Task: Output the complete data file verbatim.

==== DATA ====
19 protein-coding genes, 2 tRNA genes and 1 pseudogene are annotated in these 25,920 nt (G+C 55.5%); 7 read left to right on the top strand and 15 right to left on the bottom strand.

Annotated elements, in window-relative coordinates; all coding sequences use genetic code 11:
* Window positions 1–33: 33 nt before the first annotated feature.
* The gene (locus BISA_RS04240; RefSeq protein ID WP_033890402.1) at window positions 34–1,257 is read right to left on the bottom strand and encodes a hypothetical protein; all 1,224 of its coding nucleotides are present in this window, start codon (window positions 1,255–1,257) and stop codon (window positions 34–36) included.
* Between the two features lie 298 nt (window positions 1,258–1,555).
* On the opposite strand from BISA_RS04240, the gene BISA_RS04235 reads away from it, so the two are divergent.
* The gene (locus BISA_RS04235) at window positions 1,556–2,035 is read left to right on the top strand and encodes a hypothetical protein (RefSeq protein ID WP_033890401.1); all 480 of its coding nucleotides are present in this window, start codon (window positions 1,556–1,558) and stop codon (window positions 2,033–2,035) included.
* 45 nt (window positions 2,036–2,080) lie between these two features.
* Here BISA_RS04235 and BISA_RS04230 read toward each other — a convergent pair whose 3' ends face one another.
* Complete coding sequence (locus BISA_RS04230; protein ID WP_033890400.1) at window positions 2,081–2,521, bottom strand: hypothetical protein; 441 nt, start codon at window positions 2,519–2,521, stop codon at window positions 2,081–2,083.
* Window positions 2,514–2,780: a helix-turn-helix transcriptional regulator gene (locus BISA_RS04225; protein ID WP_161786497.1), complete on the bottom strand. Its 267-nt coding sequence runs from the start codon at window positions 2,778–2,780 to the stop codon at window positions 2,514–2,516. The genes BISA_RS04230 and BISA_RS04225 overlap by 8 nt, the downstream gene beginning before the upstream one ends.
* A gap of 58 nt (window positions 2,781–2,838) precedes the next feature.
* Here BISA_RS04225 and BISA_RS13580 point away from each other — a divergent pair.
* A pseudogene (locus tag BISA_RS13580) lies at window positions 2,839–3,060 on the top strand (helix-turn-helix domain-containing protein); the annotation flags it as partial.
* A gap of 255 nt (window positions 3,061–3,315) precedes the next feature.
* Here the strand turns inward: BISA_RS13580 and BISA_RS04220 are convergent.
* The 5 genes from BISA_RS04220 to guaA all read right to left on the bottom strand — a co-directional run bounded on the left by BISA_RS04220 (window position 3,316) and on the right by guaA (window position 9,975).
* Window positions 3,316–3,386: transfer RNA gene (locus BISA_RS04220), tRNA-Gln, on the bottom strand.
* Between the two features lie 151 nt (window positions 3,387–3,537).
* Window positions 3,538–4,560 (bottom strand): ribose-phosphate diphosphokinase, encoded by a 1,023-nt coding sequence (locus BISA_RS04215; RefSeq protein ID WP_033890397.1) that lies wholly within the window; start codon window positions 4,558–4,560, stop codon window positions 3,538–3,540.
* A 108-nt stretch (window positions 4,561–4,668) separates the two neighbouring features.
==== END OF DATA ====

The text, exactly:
19 protein-coding genes, 2 tRNA genes and 1 pseudogene are annotated in these 25,920 nt (G+C 55.5%); 7 read left to right on the top strand and 15 right to left on the bottom strand.

Annotated elements, in window-relative coordinates; all coding sequences use genetic code 11:
* Window positions 1–33: 33 nt before the first annotated feature.
* The gene (locus BISA_RS04240; RefSeq protein ID WP_033890402.1) at window positions 34–1,257 is read right to left on the bottom strand and encodes a hypothetical protein; all 1,224 of its coding nucleotides are present in this window, start codon (window positions 1,255–1,257) and stop codon (window positions 34–36) included.
* Between the two features lie 298 nt (window positions 1,258–1,555).
* On the opposite strand from BISA_RS04240, the gene BISA_RS04235 reads away from it, so the two are divergent.
* The gene (locus BISA_RS04235) at window positions 1,556–2,035 is read left to right on the top strand and encodes a hypothetical protein (RefSeq protein ID WP_033890401.1); all 480 of its coding nucleotides are present in this window, start codon (window positions 1,556–1,558) and stop codon (window positions 2,033–2,035) included.
* 45 nt (window positions 2,036–2,080) lie between these two features.
* Here BISA_RS04235 and BISA_RS04230 read toward each other — a convergent pair whose 3' ends face one another.
* Complete coding sequence (locus BISA_RS04230; protein ID WP_033890400.1) at window positions 2,081–2,521, bottom strand: hypothetical protein; 441 nt, start codon at window positions 2,519–2,521, stop codon at window positions 2,081–2,083.
* Window positions 2,514–2,780: a helix-turn-helix transcriptional regulator gene (locus BISA_RS04225; protein ID WP_161786497.1), complete on the bottom strand. Its 267-nt coding sequence runs from the start codon at window positions 2,778–2,780 to the stop codon at window positions 2,514–2,516. The genes BISA_RS04230 and BISA_RS04225 overlap by 8 nt, the downstream gene beginning before the upstream one ends.
* A gap of 58 nt (window positions 2,781–2,838) precedes the next feature.
* Here BISA_RS04225 and BISA_RS13580 point away from each other — a divergent pair.
* A pseudogene (locus tag BISA_RS13580) lies at window positions 2,839–3,060 on the top strand (helix-turn-helix domain-containing protein); the annotation flags it as partial.
* A gap of 255 nt (window positions 3,061–3,315) precedes the next feature.
* Here the strand turns inward: BISA_RS13580 and BISA_RS04220 are convergent.
* The 5 genes from BISA_RS04220 to guaA all read right to left on the bottom strand — a co-directional run bounded on the left by BISA_RS04220 (window position 3,316) and on the right by guaA (window position 9,975).
* Window positions 3,316–3,386: transfer RNA gene (locus BISA_RS04220), tRNA-Gln, on the bottom strand.
* Between the two features lie 151 nt (window positions 3,387–3,537).
* Window positions 3,538–4,560 (bottom strand): ribose-phosphate diphosphokinase, encoded by a 1,023-nt coding sequence (locus BISA_RS04215; RefSeq protein ID WP_033890397.1) that lies wholly within the window; start codon window positions 4,558–4,560, stop codon window positions 3,538–3,540.
* A 108-nt stretch (window positions 4,561–4,668) separates the two neighbouring features.